During a tough economic environment, many purchasing decisions are based not on thoughtfulness but on desperation. This is a time when buyers and sellers of vehicles need to be extra cautious of fraudsters targeting their financial and emotional vulnerability!

The internet has become an important tool in the hands of those scamsters wishing to hide behind anonymity when targeting the vehicle buyer and seller.

We may all have heard the term – if it sounds too good to be true it most probably is! In this section, we would like to share advice from the experts on potential scams and how to avoid becoming a victim of vehicle scams.

[We recognize that vehicle buyers and sellers are well protected through various laws and regulations when purchasing/selling through reputable and compliant dealers and online vehicle retail platforms. The focus will hence be on those scamsters and fraudsters with criminal intent not complying with the regulated environment.]

What is a Car and Vehicle Scam?

A scam can be defined as an intentional, deceptive, fraudulent activity with the intention of obtaining money or possessions from an individual. The person responsible for the scam is commonly known as a scammer.

Car scams nowadays can be presented in many ways and usually occur through the scammer using technology such as the Internet, E-mail, or SMS.

Online Vehicle Buying and Getting Defrauded

Easy and widely accessible online access have created many opportunities both for safe and legal vehicle sales, but also for those fraudsters targeting the vulnerable and less informed.

Scammers prefer to use email as a preferred method of communication.

Many buyers and sellers flock to online sites, wishing to maximize the value of their used car and speed up their trades.

Vehicle buying and selling, even though often performed online, also usually require a meeting with strangers, arranging test drives, exchanging cash and signing documents. It is important that buyers and sellers pay close attention to these processes to avoid getting scammed!

What are the Techniques Used in Typical Vehicle Scams

What are the Techniques Used in Typical Vehicle Scams?

It is important to be aware of some of the techniques and methods used to scam potential buyers and sellers. We have found some of the following:

  • Scams often originate from some unusual financing request from the buyer.
  • In a popular scam, the fraudulent buyer sends you a cheque with an additional amount to ship the car. You pay for the shipping, send the car and then the cheque bounces.
  • Scammers may demand the full price of the car, or a deposit, to be transferred immediately.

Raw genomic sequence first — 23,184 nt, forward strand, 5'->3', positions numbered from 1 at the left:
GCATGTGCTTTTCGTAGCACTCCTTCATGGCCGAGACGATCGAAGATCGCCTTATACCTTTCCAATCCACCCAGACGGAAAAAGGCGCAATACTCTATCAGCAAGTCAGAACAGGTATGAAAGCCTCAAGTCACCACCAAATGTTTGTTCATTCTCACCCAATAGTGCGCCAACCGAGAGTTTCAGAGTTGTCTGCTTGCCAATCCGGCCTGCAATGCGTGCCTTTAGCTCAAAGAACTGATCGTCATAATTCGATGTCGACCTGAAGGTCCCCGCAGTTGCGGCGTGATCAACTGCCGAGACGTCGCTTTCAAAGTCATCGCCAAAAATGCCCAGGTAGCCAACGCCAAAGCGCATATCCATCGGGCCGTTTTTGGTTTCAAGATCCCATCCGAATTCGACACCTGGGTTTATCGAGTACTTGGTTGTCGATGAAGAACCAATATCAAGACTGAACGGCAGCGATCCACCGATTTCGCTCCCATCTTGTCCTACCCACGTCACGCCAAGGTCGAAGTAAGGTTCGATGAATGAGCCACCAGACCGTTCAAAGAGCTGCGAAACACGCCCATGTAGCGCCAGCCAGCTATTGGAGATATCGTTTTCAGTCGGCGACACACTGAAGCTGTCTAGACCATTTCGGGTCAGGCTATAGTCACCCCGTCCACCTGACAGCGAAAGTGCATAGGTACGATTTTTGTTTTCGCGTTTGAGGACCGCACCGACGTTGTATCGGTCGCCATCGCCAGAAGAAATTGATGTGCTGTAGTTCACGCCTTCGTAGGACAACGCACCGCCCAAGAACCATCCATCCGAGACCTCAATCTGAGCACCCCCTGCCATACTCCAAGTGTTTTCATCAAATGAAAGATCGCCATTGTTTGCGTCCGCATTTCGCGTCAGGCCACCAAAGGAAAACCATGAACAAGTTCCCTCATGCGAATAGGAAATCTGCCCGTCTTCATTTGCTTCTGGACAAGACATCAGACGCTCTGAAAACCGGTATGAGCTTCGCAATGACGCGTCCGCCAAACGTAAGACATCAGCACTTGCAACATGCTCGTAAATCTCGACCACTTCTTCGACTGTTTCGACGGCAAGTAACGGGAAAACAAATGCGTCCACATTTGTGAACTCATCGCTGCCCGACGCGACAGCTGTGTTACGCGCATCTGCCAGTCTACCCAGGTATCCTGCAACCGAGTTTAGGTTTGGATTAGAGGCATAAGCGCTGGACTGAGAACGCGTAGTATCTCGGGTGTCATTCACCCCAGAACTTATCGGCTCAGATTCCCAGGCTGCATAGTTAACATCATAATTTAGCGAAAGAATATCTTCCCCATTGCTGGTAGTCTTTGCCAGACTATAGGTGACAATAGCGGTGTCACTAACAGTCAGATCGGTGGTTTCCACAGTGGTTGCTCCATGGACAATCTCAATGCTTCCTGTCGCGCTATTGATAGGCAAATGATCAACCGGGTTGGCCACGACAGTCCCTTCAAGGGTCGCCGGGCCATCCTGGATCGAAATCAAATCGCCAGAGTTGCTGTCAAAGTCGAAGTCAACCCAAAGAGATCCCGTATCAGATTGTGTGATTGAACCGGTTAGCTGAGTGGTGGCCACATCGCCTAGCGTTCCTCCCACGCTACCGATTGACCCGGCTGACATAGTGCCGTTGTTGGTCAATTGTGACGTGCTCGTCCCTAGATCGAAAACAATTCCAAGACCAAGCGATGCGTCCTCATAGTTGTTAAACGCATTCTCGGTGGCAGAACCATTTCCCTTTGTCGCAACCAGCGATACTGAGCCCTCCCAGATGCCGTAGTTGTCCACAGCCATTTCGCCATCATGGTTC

• Once they have received money, they fail to release the vehicle and become difficult to contact.
  • The scammer may also ask for money in smaller amounts rather than all at once. At first, it’s a deposit, then a payment, then shipping.
  • Most often scammers hide behind bogus email accounts that provide no information about their whereabouts.
  • They will refuse to provide sufficient contact details. The phone number provided is either faulty, remains unanswered or goes directly to voice mail
  • Scammers will usually make an excuse for not being available via telephone.
  • Scams are effective and succeed because of “the victim’s own eagerness to close a deal they think an opportunity not to be missed.
  • Pricing of the vehicle is usually well below the market value.
  • Scammers often use sad stories to gain sympathy or encourage the buyer to make a snap decision based on a hard-luck story. These include claiming to be deployed by the military, claim they have lost their job and will not be able to pay rent without selling their car.
  • Vehicles are presented that do not actually exist. Scammers will copy and paste images from a real posting, then make fake listings in dozens of cities.
  • Identical photos are found to be listed on dozens of sites across the country as scammers use the same photo over and over, with multiple victims.
  • The more advanced scammer will create a false sense of security by referring to Escrow sites that are designed to protect the consumer.
  • Buyers are tricked into thinking they are entering a safe agreement by spoofing an existing escrow site or setting up their own.
  • The ‘virtual vehicle’ scam involves fake shipping websites that promise to handle and look after your money.
  • Scams are not limited to the buying and selling process but also have found its way to acquiring insurance.
  • Victims are targeted via social media and the ghost brokers forge insurance documents, change details on real insurance policies, or even cancel a holder’s policy without their knowledge and pocket the refund.
  • Vehicle matching scams are used when scamsters approach owners who are selling their cars and promising falsely to match them with ‘definite buyers’.
  • While advertising a car for sale in a magazine, newspaper or online seller is cold-called by telephone. The caller promises that they already have buyers lined-up who are looking to buy the same model – all the seller has to do is pay a matcher’s fee up-front before the buyer is introduced and the sale completed.
  • Turning back the clock. Rolling back the odometer is one of the oldest tricks in the books.
  • The number of miles that a car has driven is a good indicator of how much wear and tear it has gone through, so skimming milage off the top tricks buyers into thinking they have bought a practically new vehicle.
  • Incorrect/ Hidden Vehicle History -There may be damage from an old accident or flooding that the seller is purposely trying to hide.
  • Denying the vehicle buyer a proper test drive. Where the seller allows the buyer a test drive that can only be described as a drive around the block in an area where the speed limits are quite low.

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